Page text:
When did Bill Murray get elected to Congress?
Sorry. The laid-back comic isn't in D.C. It just seems that way, since Congress apparently is a big fan of Groundhog Day.
Every year, regardless of which party's in control -- and I use that word advisedly -- on Capitol Hill, lawmakers do the same dang thing. They pontificate for 11 months, pushing actual legislative action on critical (i.e., usually tax) measures until the very end of the session.
That's all fine and good for Representatives and Senators. They have a few late nights, vote and head home for the holidays. But for the rest of us, including the IRS, it's an annoying -- and potentially costly -- habit.
Remember December 2006? That's when Congress finally extended a handful of popular tax deductions that expired almost a full year earlier. They swore all through 2006 that they'd take care of it, and they were true to their words. But the way they kept the promise was ludicrous.
By waiting until Dec. 20, they threw the whole tax-filing system into chaos. I complained about it back then, too, in this blog item. The IRS had sent its forms to the printer months earlier. Congress knew the publication schedule; they apparently just didn't care.
Tax software companies had to catch up, too. Granted, it's a bit easier for them, but it still was a problem that could have been avoided.
Get ready to wait, again, for your refund: Then there was (and is) the IRS' computer system.
It has to be programmed to process our returns (all of them, not just those sent electronically) according to the current tax law. Since that didn't happen until the end of December last year, the IRS didn't get around to updating its programs until January.
And that meant that earlier filers -- usually folks who know they're getting a refund and, in many cases, are counting on it -- had to wait longer for their money.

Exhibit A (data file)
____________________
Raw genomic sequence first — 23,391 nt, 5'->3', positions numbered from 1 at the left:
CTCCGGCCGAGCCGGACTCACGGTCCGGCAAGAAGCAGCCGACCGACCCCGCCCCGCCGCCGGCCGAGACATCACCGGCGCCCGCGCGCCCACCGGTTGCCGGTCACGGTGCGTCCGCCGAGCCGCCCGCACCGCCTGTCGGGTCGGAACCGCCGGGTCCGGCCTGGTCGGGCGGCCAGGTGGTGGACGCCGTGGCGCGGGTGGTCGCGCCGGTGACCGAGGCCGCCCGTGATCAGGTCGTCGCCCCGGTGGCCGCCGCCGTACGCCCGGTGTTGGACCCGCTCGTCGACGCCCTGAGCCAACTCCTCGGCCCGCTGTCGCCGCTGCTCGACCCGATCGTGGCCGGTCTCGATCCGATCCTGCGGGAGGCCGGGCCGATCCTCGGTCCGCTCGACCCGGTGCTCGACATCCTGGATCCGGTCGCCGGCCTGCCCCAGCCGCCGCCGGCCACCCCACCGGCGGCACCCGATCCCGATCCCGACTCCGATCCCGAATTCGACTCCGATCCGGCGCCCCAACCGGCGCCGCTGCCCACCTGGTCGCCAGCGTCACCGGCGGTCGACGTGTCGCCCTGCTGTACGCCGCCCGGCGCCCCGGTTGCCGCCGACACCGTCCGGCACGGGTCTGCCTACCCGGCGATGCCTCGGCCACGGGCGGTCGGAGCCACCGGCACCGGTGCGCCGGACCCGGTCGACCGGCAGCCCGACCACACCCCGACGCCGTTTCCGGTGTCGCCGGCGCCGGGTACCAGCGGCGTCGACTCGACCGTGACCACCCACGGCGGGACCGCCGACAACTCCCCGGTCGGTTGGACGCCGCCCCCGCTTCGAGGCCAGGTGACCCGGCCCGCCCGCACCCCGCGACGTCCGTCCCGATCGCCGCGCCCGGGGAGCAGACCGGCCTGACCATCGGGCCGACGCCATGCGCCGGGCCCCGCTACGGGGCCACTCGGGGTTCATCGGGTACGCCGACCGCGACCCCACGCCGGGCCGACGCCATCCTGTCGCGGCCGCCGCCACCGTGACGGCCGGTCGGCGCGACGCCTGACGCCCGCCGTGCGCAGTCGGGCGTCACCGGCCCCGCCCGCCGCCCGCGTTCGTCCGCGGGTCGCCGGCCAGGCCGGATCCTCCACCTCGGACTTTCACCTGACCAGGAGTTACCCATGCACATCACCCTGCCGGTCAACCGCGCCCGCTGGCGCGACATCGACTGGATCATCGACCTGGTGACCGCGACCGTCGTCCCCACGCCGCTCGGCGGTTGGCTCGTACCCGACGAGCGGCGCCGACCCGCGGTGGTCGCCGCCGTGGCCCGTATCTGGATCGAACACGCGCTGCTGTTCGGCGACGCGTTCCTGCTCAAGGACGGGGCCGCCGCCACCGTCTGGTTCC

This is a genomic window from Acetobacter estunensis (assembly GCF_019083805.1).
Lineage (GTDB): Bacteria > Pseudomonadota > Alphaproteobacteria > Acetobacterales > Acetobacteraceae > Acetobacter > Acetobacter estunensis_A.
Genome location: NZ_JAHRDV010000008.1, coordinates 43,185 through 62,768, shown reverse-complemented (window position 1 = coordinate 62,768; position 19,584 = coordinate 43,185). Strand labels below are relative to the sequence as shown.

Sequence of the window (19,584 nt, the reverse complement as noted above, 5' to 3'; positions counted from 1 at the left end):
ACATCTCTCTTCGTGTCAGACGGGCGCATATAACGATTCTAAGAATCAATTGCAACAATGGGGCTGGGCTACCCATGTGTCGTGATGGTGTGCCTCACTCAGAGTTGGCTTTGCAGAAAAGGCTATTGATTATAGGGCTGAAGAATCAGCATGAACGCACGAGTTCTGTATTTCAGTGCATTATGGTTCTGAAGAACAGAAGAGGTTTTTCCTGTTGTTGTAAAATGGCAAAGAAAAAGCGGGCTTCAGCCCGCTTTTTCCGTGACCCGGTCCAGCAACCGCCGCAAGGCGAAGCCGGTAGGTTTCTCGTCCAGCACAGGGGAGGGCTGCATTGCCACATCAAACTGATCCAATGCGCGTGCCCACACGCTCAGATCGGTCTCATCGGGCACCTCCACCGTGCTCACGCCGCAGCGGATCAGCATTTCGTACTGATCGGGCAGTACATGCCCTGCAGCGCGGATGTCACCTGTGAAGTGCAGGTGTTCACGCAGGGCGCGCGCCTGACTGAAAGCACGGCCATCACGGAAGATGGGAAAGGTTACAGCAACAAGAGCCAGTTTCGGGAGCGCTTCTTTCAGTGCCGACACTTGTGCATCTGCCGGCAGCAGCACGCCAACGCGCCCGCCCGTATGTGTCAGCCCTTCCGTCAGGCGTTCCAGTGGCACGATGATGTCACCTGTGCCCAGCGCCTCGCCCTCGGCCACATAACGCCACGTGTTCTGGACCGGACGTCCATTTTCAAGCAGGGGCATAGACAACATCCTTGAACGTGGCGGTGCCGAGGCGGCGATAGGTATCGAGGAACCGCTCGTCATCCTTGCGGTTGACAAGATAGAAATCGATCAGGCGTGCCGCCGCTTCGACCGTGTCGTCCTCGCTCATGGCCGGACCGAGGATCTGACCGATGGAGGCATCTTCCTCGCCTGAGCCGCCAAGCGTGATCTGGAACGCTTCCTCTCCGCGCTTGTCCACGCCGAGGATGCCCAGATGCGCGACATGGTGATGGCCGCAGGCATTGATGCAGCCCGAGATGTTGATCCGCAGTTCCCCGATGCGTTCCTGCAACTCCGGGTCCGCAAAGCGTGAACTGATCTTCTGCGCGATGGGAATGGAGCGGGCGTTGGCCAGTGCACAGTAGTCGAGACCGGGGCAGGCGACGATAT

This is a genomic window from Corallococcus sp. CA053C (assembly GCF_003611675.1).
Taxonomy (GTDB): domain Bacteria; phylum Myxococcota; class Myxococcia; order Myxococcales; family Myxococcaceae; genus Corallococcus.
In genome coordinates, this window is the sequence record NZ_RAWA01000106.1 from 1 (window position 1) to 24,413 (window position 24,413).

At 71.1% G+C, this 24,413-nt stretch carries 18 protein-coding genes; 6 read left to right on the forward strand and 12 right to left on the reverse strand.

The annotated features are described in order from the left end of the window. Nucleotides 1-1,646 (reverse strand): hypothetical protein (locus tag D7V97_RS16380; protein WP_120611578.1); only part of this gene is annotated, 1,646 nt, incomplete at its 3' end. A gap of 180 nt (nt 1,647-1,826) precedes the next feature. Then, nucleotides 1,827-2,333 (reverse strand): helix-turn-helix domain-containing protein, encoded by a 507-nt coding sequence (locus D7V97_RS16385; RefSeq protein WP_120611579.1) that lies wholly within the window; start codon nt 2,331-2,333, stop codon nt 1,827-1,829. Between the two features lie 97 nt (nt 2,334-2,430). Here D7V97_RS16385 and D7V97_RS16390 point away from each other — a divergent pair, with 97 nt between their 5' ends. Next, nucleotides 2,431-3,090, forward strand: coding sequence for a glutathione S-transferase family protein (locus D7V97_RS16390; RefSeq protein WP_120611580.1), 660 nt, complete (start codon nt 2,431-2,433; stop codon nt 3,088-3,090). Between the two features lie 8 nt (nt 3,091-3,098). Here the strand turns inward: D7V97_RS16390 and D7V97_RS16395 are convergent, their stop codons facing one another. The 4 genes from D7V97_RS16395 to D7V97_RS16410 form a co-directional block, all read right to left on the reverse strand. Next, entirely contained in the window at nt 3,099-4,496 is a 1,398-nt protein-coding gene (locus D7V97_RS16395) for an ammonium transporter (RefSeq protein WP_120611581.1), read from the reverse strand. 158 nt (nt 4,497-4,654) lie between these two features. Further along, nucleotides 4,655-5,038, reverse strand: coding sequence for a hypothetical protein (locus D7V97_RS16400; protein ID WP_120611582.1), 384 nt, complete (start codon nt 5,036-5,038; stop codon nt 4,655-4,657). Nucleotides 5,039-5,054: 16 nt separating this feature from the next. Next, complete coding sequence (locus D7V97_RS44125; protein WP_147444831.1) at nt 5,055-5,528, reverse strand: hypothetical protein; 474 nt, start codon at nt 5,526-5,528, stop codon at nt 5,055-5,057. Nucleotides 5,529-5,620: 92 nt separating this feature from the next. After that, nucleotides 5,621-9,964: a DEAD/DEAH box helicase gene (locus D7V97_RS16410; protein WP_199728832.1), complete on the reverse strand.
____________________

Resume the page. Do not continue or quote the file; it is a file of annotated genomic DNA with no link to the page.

Fast (again, using the word advisedly) forward to 2007. We're in a Groundhog Day tax legislation loop.
Tax deductions are expiring … again. Alternative minimum tax laws are going to affect millions unless changed … again. The House has approved a bill to take care of it, but the Senate has yet to act.
We're in the middle of November. Gee, I wonder what's going to happen.
While all this has been going on (or not) Treasury and IRS officials have repeatedly warned Congress that the required computer reprogramming can't be made until the law is actually law.
And that means that taxpayers looking forward to a quick refund in 2008 will have to wait for their money … again.
The AMT is making matters worse this December, says one tax official. "What we're facing with the AMT this year is of much greater magnitude" than last year's headaches, Terry Lemons, an IRS spokesman, told Wall Street Journal columnist Tom Herman (Tax Report 11/14/07). "It's a far greater number of taxpayers" who may be affected, and "the delays in being able to file could potentially be much longer."
Lemons' assessment echoes earlier warnings by his bosses, as noted in this Nov. 1 blog item.
A couple of weeks ago, Acting IRS Commissioner Linda Stiff said up to 50 million taxpayers at all income levels nationwide would be negatively affected come filing season by the slow Congressional tax action. In October, Treasury Secretary Henry Paulson sent the same warning via letter to Capitol Hill, urging lawmakers to get on the stick.
The more things change: The more they stay the same. As I noted earlier, this wait-til-December dance is a holiday season staple.
Eight years ago, though, IRS officials exhibited a bit more of a risk-taking tendency. In 1999, with Congress still arguing over legislation and the end of the tax year fast approaching (sound familiar?), the IRS played a hunch.
Betting that tax measures affecting millions of filers would eventually be approved, the IRS went ahead and printed 1999's necessary forms. That bet paid off.
As this story I wrote those many years ago notes, Congress did what it said it would do, the preprinted forms ware correct and they went out on schedule, eliminating the need that filing season for an expensive second mailing of tax forms.
So what's happened since 1999?
Did the IRS lose some of its nerve? Or is Congress nowadays just so unpredictable that taking that kind of chance now is not such a good gamble?
Personally, I'm thinking it's that unreliable Congress thing.